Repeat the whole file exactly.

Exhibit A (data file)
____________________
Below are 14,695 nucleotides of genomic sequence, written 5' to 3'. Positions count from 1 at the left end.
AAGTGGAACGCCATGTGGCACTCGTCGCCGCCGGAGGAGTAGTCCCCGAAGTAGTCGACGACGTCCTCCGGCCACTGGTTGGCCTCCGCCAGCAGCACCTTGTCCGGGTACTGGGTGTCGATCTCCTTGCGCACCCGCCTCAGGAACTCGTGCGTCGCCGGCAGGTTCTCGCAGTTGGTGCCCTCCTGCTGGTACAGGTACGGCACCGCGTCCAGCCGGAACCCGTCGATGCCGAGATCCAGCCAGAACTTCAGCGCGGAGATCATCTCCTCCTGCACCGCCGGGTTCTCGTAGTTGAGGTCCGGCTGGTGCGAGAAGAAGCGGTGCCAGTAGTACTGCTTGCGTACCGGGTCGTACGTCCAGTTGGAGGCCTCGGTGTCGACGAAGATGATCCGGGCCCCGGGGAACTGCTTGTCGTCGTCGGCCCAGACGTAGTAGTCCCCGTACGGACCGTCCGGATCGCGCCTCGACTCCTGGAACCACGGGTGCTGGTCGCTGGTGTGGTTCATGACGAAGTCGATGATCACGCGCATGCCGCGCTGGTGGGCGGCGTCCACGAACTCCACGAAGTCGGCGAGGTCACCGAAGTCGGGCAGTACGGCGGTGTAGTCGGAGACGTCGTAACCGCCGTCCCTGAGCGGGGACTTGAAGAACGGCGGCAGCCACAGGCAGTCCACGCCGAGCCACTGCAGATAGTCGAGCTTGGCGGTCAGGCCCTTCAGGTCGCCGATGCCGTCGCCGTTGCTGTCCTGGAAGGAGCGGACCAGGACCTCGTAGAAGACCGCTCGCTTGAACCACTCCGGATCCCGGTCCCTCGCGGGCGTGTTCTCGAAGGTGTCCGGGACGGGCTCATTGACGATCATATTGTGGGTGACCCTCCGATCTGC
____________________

Below are 14,695 nucleotides of genomic sequence, written 5' to 3'. Positions count from 1 at the left end.
AAGTGGAACGCCATGTGGCACTCGTCGCCGCCGGAGGAGTAGTCCCCGAAGTAGTCGACGACGTCCTCCGGCCACTGGTTGGCCTCCGCCAGCAGCACCTTGTCCGGGTACTGGGTGTCGATCTCCTTGCGCACCCGCCTCAGGAACTCGTGCGTCGCCGGCAGGTTCTCGCAGTTGGTGCCCTCCTGCTGGTACAGGTACGGCACCGCGTCCAGCCGGAACCCGTCGATGCCGAGATCCAGCCAGAACTTCAGCGCGGAGATCATCTCCTCCTGCACCGCCGGGTTCTCGTAGTTGAGGTCCGGCTGGTGCGAGAAGAAGCGGTGCCAGTAGTACTGCTTGCGTACCGGGTCGTACGTCCAGTTGGAGGCCTCGGTGTCGACGAAGATGATCCGGGCCCCGGGGAACTGCTTGTCGTCGTCGGCCCAGACGTAGTAGTCCCCGTACGGACCGTCCGGATCGCGCCTCGACTCCTGGAACCACGGGTGCTGGTCGCTGGTGTGGTTCATGACGAAGTCGATGATCACGCGCATGCCGCGCTGGTGGGCGGCGTCCACGAACTCCACGAAGTCGGCGAGGTCACCGAAGTCGGGCAGTACGGCGGTGTAGTCGGAGACGTCGTAACCGCCGTCCCTGAGCGGGGACTTGAAGAACGGCGGCAGCCACAGGCAGTCCACGCCGAGCCACTGCAGATAGTCGAGCTTGGCGGTCAGGCCCTTCAGGTCGCCGATGCCGTCGCCGTTGCTGTCCTGGAAGGAGCGGACCAGGACCTCGTAGAAGACCGCTCGCTTGAACCACTCCGGATCCCGGTCCCTCGCGGGCGTGTTCTCGAAGGTGTCCGGGACGGGCTCATTGACGATCATATTGTGGGTGACCCTCCGATCTGC